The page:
Re-visiting, re-thinking, and re-naming ‘educational disadvantage’ in higher education
AbstractThis article offers a critical reflection upon underlying theoretical and philosophical inclinations which manifest themselves through the type of courses introduced in higher education institutions to meet what is perceived to be students’ educational needs. Given the fact that this article seeks to promote an understanding of the nature of teaching and
learning as a process that requires conscious reflection, articulation, and development of explanations for practitioners’ own choices, Narrative-style interview technique and Grounded Theory (GT) were used as a useful means to collect, conceptualise and organise data. These research methodological choices enabled engagement with
data that allow a generation of theoretical account of the impact of practitioners’ worlds and experiences on curriculum design. Rather than theorising teaching and learning from abstract ideas detached from actual day-to-day classroom experiences, these choices allow for a theorisation that draws from participants’ experience and perceptions in relation to their institutional practices. The research was conducted in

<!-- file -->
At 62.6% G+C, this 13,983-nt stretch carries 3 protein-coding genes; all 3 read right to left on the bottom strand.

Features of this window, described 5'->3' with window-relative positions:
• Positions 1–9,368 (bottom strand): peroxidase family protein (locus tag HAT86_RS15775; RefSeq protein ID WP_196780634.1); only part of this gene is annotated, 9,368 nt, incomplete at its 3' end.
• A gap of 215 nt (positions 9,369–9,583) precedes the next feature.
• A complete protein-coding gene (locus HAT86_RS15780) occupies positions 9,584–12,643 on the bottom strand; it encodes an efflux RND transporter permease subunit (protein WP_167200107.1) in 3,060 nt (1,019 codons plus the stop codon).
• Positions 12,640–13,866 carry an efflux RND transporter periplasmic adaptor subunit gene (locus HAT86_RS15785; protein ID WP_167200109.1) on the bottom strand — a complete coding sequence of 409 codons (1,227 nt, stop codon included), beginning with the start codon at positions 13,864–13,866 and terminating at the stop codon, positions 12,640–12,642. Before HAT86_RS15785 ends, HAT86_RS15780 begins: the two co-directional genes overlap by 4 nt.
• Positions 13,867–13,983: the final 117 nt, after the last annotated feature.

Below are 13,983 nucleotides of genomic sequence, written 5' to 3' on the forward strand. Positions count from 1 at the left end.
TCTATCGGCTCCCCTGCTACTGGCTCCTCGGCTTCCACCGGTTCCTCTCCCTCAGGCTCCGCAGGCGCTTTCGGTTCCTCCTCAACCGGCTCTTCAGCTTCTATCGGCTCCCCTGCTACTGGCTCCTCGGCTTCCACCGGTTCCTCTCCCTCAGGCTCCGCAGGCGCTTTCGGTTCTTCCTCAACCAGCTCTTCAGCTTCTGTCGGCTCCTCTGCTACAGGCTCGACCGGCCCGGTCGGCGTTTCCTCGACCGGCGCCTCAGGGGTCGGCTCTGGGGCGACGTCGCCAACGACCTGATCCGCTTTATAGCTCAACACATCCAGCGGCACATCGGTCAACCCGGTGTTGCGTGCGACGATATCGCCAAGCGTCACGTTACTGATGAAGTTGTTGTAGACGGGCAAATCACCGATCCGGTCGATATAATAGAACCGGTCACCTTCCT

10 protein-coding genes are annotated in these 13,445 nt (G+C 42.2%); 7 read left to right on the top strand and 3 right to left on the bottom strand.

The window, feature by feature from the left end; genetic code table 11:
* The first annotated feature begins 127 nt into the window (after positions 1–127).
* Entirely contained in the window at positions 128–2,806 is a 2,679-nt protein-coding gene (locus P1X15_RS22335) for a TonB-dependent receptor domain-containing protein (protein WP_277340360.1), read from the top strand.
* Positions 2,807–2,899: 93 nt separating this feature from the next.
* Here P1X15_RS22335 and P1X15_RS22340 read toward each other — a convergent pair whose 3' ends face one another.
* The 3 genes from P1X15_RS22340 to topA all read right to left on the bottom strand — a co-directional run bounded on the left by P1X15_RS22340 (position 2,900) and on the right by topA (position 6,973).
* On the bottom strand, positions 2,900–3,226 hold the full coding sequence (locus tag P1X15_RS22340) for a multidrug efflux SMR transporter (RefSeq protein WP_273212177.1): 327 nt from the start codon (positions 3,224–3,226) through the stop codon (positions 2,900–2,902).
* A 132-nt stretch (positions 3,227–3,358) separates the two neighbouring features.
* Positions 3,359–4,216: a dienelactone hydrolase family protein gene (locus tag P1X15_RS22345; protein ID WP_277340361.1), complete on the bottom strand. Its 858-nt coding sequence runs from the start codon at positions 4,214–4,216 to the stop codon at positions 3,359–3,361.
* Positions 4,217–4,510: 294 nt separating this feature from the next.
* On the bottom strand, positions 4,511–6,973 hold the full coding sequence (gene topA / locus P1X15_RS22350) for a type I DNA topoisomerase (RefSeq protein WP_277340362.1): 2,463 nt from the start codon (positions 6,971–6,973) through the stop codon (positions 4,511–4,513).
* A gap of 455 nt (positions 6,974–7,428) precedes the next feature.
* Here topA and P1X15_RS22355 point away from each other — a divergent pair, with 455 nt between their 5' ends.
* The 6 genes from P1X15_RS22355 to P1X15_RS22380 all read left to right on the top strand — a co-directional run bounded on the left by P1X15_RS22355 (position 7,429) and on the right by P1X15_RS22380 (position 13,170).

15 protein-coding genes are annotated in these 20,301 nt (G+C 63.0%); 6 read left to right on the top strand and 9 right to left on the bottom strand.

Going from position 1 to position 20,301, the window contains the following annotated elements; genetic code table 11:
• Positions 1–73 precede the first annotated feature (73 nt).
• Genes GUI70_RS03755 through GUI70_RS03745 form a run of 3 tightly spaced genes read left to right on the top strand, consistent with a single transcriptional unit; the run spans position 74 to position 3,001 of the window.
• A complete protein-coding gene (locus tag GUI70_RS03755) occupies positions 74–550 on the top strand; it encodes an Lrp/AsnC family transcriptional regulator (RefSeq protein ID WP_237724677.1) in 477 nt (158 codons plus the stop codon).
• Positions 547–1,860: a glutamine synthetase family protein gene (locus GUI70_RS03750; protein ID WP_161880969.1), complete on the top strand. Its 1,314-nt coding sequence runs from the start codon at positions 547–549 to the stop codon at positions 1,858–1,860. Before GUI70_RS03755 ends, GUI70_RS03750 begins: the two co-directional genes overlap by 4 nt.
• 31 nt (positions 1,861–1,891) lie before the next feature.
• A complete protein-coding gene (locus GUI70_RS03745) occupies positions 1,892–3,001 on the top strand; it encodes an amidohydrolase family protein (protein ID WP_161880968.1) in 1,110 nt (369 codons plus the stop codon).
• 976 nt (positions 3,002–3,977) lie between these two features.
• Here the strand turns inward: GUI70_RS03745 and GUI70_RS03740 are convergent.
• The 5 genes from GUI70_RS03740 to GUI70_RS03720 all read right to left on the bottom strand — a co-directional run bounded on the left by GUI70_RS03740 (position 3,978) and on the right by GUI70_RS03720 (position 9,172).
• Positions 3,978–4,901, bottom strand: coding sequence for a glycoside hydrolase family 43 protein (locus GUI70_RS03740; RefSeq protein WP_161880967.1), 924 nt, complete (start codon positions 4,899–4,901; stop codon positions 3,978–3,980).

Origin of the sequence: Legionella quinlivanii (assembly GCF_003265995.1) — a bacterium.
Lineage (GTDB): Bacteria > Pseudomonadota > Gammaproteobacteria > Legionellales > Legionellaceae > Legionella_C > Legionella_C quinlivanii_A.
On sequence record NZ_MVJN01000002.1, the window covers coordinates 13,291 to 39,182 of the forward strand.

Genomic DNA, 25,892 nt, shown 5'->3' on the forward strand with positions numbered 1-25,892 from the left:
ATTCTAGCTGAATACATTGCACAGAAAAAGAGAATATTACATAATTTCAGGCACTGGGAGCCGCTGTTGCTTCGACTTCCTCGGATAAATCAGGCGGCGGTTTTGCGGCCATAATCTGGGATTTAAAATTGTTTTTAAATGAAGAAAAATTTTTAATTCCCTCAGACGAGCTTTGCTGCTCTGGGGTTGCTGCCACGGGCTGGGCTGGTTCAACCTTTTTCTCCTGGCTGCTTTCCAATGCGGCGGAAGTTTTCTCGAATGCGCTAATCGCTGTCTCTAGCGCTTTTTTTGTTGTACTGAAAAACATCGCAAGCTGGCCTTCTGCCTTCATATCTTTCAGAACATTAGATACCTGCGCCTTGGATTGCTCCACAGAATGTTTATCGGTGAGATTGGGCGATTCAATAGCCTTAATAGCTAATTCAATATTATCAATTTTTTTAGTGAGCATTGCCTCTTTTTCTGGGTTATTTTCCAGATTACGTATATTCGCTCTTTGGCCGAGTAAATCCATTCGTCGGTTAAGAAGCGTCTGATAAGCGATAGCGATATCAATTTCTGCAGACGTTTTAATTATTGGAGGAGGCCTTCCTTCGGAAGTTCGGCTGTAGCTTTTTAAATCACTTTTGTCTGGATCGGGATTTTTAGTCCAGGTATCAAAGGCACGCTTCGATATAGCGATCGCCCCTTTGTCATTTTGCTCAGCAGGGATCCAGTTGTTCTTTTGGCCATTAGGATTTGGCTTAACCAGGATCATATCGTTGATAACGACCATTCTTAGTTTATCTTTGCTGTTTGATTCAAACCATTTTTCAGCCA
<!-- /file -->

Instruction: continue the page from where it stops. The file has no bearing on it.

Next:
Australia at the University of Sydney’s English Department. Findings suggest that first year students, regardless of their social class or racial backgrounds, are ‘outsiders’ in a university, and therefore equally disadvantaged in terms of their access to academic and various disciplinary discourses. The article concludes that the notion of ‘educational disadvantage’ within higher education can no longer be used as a euphemistic way of referring to a particular race and/or class among tertiary education students.